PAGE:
Background: Stigma is one of many problems that hinders leprosy prevention efforts. Perceived stigma refers to the perceptions and subjective awareness of leprosy patients what the community thinks or do to themselves which can reduce quality of life (QOL). This study aimed to analyze the correlation between perceived stigma and QOL of leprosy patients
Methods: This study involved 30 leprosy patients and the baseline data were collected through interview. We assessed perceived stigma and QOL respectively by using Explanatory Model Interview Catalogue (EMIC) and World Health Organization Quality of Life-BREF (WHOQOL-BREF) questionnaire. Pearson correlation test is used to analyze the collected data.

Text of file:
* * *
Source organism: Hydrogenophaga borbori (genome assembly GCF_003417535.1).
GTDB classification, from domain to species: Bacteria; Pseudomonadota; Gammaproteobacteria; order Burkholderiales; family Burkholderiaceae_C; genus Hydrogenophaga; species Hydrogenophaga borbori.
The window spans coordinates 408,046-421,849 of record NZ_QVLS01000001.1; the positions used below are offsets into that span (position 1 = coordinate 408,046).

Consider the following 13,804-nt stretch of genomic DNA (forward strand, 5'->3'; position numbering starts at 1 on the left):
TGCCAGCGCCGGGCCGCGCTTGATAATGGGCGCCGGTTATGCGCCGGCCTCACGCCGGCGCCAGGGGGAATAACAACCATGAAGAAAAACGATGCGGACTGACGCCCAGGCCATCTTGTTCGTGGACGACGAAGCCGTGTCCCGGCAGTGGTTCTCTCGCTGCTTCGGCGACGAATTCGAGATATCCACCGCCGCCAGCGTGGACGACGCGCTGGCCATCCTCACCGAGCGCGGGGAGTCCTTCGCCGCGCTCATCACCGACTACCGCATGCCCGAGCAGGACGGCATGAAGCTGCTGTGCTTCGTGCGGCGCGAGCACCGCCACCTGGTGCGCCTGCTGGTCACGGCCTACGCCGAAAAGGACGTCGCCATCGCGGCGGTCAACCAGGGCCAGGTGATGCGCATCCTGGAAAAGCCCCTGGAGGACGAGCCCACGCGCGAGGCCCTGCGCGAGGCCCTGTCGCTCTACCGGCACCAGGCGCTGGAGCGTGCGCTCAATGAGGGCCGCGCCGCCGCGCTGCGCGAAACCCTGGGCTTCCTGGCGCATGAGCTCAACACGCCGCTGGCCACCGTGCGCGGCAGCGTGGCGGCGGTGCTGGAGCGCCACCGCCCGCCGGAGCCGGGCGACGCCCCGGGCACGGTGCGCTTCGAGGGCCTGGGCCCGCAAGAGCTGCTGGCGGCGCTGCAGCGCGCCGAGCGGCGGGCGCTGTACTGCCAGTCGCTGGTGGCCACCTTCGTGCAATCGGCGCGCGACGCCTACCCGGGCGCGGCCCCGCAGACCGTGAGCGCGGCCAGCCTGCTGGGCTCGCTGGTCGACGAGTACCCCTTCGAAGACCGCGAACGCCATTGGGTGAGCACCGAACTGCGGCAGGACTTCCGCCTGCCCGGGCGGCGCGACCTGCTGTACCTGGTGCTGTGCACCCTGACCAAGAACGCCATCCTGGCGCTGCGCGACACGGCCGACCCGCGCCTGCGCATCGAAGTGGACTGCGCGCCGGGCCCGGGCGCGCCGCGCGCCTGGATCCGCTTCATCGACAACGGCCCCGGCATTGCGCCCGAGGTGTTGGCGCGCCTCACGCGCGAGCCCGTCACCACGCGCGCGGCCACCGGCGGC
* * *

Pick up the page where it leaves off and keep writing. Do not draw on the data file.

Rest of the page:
Results: There was a significant correlation between perceived stigma and QOL (p=0,011; r= -0,459). The majority of research subjects were aged between 19-40 years old with male sex predominance, senior high school education, income below the city minimum wage and married status. Most of them had negative perceived stigma. Covering illness from others and discussing their illness closest people were the dominant factors affecting perceived stigma. They had ordinary QOL subjectively, not satisfied to health condition, physical domain was the most affected by Leprosy and had a good QOL.
Conclusion: There was a significant correlation between perceived stigma and QOL.